By Jones Fugwang
An orphan, Rosalie Kemgang, now 25 years, has reportedly deserted her foster parents, in Limbe, protesting against their insistence that she should get married to an old man, as his third wife.
Her whereabouts is not known, but she is said to have escaped with her boyfriend, whom she prefers to marry.
In Cameroon, according to Article 65(I) of its Civil Status Ordinance, “Marriage shall not be celebrated if consent was obtained by force”.
But many cases have been reported how parents make marriage choices for their children against their will, a situation that often leads to unhappiness in such matrimony.
This reporter gathered that, Rosalie’s worry is not only the advanced age of the proposed groom by her guardians, but also the fact that the man is not her choice and is a polygamist.
According to reports, Rosalie’s foster father, a certain Mr.Pehuia Innocent, had already collected a huge sum of money from the old man Mr. Akwa Usman, as her bride price without her consent.
Rosalie Kemgang has been an orphan since the age of three and was brought up by her late mother’s friend Mrs.Noumbi Emilienne, married to Mr.Pehuia.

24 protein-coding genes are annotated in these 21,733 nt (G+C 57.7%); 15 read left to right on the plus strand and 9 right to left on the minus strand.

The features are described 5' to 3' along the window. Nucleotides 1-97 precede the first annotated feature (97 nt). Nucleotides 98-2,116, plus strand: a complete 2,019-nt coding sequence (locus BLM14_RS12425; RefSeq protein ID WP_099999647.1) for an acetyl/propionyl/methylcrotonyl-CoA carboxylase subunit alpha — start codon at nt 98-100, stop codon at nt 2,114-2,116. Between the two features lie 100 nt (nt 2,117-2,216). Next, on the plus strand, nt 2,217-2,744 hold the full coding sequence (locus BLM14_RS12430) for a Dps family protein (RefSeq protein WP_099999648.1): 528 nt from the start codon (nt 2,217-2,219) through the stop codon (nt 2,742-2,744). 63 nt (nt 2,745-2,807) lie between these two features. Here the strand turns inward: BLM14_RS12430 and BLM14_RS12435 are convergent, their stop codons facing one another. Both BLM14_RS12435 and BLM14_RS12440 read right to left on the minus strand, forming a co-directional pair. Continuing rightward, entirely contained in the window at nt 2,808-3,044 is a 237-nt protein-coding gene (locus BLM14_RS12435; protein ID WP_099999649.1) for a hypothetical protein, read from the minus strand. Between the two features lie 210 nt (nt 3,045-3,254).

Living with her foster parents, Rosalie is said to have complained of repeated sexual harassment from their son whose name we only got as Pascal.
And to free Rosalie from their son’s molestation, her foster father thought the way out was for her to accept suitor Usman’s hand in marriage.
The father persuaded her and took her to Mr. Usman’s house, last January, where she reportedly and hesitantly stayed there for some days before running away.
Preferring her boyfriend for marriage rather than the father’s choice, Rosalie started having problems with her foster parents. The supposed husband too was now threatening to have his so-called wife or refund of his money.
But as tension grew, Rosalie, uncertain about her safety, is said to have left them last March, escaping to an unknown destination with her boyfriend.
Many rights activists have questioned, time and again-why some parents, in this 21st century, still think that they must take decisions for their educated and mature children, especially concerning a sensitive issues like marriage?
(Originally published in The HORIZON, Cameroon, April 3, 2013)